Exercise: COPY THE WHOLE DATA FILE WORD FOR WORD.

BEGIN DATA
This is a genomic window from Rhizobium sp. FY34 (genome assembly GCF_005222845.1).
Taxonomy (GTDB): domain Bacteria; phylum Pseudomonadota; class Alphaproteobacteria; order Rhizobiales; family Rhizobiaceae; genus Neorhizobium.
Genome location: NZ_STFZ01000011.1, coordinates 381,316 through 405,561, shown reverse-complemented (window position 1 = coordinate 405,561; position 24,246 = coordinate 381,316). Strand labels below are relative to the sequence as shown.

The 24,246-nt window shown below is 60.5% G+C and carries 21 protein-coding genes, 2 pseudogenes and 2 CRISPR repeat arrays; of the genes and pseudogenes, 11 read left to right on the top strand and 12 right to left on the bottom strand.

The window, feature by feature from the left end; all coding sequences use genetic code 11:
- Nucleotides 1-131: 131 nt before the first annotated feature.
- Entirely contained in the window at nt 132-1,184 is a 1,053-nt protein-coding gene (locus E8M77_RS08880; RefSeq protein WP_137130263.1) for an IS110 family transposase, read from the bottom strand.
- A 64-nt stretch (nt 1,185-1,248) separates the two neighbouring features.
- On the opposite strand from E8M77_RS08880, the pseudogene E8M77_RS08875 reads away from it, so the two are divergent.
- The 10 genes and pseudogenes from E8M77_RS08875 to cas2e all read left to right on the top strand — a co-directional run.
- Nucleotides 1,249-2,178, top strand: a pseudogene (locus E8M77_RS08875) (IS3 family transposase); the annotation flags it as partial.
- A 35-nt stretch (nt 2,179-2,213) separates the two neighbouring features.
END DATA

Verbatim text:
This is a genomic window from Rhizobium sp. FY34 (genome assembly GCF_005222845.1).
Taxonomy (GTDB): domain Bacteria; phylum Pseudomonadota; class Alphaproteobacteria; order Rhizobiales; family Rhizobiaceae; genus Neorhizobium.
Genome location: NZ_STFZ01000011.1, coordinates 381,316 through 405,561, shown reverse-complemented (window position 1 = coordinate 405,561; position 24,246 = coordinate 381,316). Strand labels below are relative to the sequence as shown.

The 24,246-nt window shown below is 60.5% G+C and carries 21 protein-coding genes, 2 pseudogenes and 2 CRISPR repeat arrays; of the genes and pseudogenes, 11 read left to right on the top strand and 12 right to left on the bottom strand.

The window, feature by feature from the left end; all coding sequences use genetic code 11:
- Nucleotides 1-131: 131 nt before the first annotated feature.
- Entirely contained in the window at nt 132-1,184 is a 1,053-nt protein-coding gene (locus E8M77_RS08880; RefSeq protein WP_137130263.1) for an IS110 family transposase, read from the bottom strand.
- A 64-nt stretch (nt 1,185-1,248) separates the two neighbouring features.
- On the opposite strand from E8M77_RS08880, the pseudogene E8M77_RS08875 reads away from it, so the two are divergent.
- The 10 genes and pseudogenes from E8M77_RS08875 to cas2e all read left to right on the top strand — a co-directional run.
- Nucleotides 1,249-2,178, top strand: a pseudogene (locus E8M77_RS08875) (IS3 family transposase); the annotation flags it as partial.
- A 35-nt stretch (nt 2,179-2,213) separates the two neighbouring features.